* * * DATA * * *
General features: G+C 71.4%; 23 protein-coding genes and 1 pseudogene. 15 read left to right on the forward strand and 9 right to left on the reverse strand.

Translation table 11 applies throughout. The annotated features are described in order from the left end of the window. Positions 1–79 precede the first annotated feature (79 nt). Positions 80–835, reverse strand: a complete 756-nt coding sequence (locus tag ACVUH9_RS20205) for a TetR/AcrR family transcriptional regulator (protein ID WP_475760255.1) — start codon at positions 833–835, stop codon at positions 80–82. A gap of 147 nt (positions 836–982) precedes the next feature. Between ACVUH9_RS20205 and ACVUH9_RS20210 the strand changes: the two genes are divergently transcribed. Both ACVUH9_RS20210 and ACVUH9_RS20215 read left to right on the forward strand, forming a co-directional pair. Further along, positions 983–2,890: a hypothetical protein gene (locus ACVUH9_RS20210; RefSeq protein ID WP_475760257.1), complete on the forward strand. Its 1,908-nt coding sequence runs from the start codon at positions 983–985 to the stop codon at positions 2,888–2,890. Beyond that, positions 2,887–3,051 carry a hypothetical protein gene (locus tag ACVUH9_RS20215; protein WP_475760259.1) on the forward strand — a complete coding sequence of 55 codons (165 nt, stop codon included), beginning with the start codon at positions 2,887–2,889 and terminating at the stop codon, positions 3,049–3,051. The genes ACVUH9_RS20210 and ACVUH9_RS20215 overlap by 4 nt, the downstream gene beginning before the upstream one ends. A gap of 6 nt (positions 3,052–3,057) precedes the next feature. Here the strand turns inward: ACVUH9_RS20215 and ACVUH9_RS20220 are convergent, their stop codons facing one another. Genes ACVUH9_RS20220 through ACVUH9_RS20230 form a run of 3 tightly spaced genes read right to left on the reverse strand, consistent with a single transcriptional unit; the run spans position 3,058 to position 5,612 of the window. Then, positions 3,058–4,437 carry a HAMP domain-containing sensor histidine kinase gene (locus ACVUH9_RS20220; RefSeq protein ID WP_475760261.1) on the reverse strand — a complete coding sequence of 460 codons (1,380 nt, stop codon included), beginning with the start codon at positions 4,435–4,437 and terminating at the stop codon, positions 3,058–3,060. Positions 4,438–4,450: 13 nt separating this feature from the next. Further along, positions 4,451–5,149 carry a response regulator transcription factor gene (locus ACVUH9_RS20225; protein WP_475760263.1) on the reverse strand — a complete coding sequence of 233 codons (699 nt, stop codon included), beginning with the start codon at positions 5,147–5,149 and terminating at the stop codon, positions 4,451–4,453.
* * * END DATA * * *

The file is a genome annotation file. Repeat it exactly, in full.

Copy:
General features: G+C 71.4%; 23 protein-coding genes and 1 pseudogene. 15 read left to right on the forward strand and 9 right to left on the reverse strand.

Translation table 11 applies throughout. The annotated features are described in order from the left end of the window. Positions 1–79 precede the first annotated feature (79 nt). Positions 80–835, reverse strand: a complete 756-nt coding sequence (locus tag ACVUH9_RS20205) for a TetR/AcrR family transcriptional regulator (protein ID WP_475760255.1) — start codon at positions 833–835, stop codon at positions 80–82. A gap of 147 nt (positions 836–982) precedes the next feature. Between ACVUH9_RS20205 and ACVUH9_RS20210 the strand changes: the two genes are divergently transcribed. Both ACVUH9_RS20210 and ACVUH9_RS20215 read left to right on the forward strand, forming a co-directional pair. Further along, positions 983–2,890: a hypothetical protein gene (locus ACVUH9_RS20210; RefSeq protein ID WP_475760257.1), complete on the forward strand. Its 1,908-nt coding sequence runs from the start codon at positions 983–985 to the stop codon at positions 2,888–2,890. Beyond that, positions 2,887–3,051 carry a hypothetical protein gene (locus tag ACVUH9_RS20215; protein WP_475760259.1) on the forward strand — a complete coding sequence of 55 codons (165 nt, stop codon included), beginning with the start codon at positions 2,887–2,889 and terminating at the stop codon, positions 3,049–3,051. The genes ACVUH9_RS20210 and ACVUH9_RS20215 overlap by 4 nt, the downstream gene beginning before the upstream one ends. A gap of 6 nt (positions 3,052–3,057) precedes the next feature. Here the strand turns inward: ACVUH9_RS20215 and ACVUH9_RS20220 are convergent, their stop codons facing one another. Genes ACVUH9_RS20220 through ACVUH9_RS20230 form a run of 3 tightly spaced genes read right to left on the reverse strand, consistent with a single transcriptional unit; the run spans position 3,058 to position 5,612 of the window. Then, positions 3,058–4,437 carry a HAMP domain-containing sensor histidine kinase gene (locus ACVUH9_RS20220; RefSeq protein ID WP_475760261.1) on the reverse strand — a complete coding sequence of 460 codons (1,380 nt, stop codon included), beginning with the start codon at positions 4,435–4,437 and terminating at the stop codon, positions 3,058–3,060. Positions 4,438–4,450: 13 nt separating this feature from the next. Further along, positions 4,451–5,149 carry a response regulator transcription factor gene (locus ACVUH9_RS20225; protein WP_475760263.1) on the reverse strand — a complete coding sequence of 233 codons (699 nt, stop codon included), beginning with the start codon at positions 5,147–5,149 and terminating at the stop codon, positions 4,451–4,453.